Revolt in Election Commission: CEC Sunil Arora calls controversy ‘unsavory’ and ‘avoidable’


Election Commissioner Ashok Lavasa has reportedly written a letter to the Chief Election Commissioner Sunil Arora stating that he had decided to skip the meetings on Model Code of Conduct violations since his dissent was not recorded in the past. This forced Arora to issue an extraordinary public statement.

Sunil Arora

Arora termed the controversy ‘unsavory’ and ‘avoidable.’ He wrote, “There has been an unsavory and avoidable controversy reported in sections of the media today about the internal functioning of the Election Commission of India in respect of handing Mode Code of Conduct. This has come at a time when all the CEOs throughout the country and their teams are geared for the Seventh and last Phase of polling which is tomorrow, that is on 19th May, 2019 followed by the gigantic task of counting on 23.05.2019 ahead of EC.”

Arora, who’s widely been accused of openly supporting the BJP and Prime Minister Narendra Modi, added, “All of them and the senior officers of the ECI HQ have been working their utmost during the last six phases of elections which barring an odd incidence  here and there have been largely peaceful and conducted in a fair, free and transparent manner.”

He said that disagreement within the three-member Election Commission was expected. He, however, did not clarify why Ashok Lavasa’s dissent on giving clean chits to Modi for poll code violations was not recorded in the EC’s final order.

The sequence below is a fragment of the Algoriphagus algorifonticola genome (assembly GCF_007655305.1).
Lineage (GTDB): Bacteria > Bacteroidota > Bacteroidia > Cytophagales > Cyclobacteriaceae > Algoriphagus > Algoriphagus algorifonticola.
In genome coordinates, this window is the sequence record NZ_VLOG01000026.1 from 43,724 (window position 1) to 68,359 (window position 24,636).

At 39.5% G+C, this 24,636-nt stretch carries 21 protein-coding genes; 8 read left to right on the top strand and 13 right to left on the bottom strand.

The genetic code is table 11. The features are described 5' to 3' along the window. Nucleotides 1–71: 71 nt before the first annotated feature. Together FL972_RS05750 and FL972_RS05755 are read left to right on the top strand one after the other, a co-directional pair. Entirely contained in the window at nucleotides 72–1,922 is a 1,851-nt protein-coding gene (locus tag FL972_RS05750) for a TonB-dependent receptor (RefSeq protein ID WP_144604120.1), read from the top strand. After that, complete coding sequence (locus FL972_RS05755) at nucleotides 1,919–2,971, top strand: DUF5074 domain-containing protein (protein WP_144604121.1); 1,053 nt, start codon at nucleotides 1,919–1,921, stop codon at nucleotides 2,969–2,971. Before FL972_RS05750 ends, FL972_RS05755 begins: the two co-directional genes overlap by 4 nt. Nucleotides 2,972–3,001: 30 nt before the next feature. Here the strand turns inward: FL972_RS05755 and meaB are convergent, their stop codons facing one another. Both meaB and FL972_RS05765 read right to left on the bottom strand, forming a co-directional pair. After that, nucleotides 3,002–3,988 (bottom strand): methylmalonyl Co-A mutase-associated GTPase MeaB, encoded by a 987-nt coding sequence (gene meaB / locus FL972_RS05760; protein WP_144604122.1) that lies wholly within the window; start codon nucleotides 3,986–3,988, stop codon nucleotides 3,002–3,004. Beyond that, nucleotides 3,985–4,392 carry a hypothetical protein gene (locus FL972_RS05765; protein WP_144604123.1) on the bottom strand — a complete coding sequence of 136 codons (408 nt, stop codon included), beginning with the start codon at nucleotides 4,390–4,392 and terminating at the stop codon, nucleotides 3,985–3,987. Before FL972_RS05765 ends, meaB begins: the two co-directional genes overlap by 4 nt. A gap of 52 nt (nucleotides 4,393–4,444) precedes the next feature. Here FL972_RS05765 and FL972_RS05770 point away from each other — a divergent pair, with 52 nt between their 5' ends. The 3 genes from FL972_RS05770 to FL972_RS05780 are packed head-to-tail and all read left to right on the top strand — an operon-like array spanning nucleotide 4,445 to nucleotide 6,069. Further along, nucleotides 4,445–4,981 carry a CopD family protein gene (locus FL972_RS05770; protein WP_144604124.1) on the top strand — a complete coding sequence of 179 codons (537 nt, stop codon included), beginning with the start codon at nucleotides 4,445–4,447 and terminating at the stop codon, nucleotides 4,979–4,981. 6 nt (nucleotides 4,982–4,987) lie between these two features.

Arora wrote, “The three members of ECI are not expected to be template or clones of each other. There have been so many times in the past when there has been a vast diversion of views as it can and should be. But the same largely remained within the confines of ECI after demission of office unless appearing much later in a book written by the concerned
ECs/CECs. I have personally never shied away from a public debate whenever required but
there is a time for everything. There was a reason, I said few days back in another leading daily that eloquence of silence is always difficult but far more desirable which is far to see the election process through instead of creating ill-timed controversies.”

Arora concluded his statement by pointing out that ‘in the last meeting of the Commission on 14.05.2019, it was unanimously decided that some groups shall be formed to deliberate the issues, which arose in the course of conduct of Lok Sabha Elections, 2019 just as it was done after Lok Sabha elections of 2014.’ “Out of the 13 issues/areas which were identified Model Code of Conduct is one of them,” Arora concluded.

On 1 May, the Election Commission had given Modi a clean chit on complaints of violation of the Model Code of Conduct during his election speech in Latur in Maharashtra. The same day, the national poll body ruled that Modi did not violate any rules with his speech made in Maharashtra’s Wardha, where he was seen provoking Hindus against the Congress at an election rally on 1 April.

On 3 May, the EC had given another clean to Modi on complaints of poll code violation. This was in the case of his speech in Rajasthan’s Barmer, where he had said that India was no longer scared of Pakistan and the country’s nuclear arsenal was not meant for Diwali celebrations. On 4 May, the EC said that Modi did not violate the model code in his speech in Gujarat’s Patan on 21 April. The Prime Minister had said that his government kept Pakistan on its toes to secure the safe release of IAF Wing Commander Abhinandan Varthaman.


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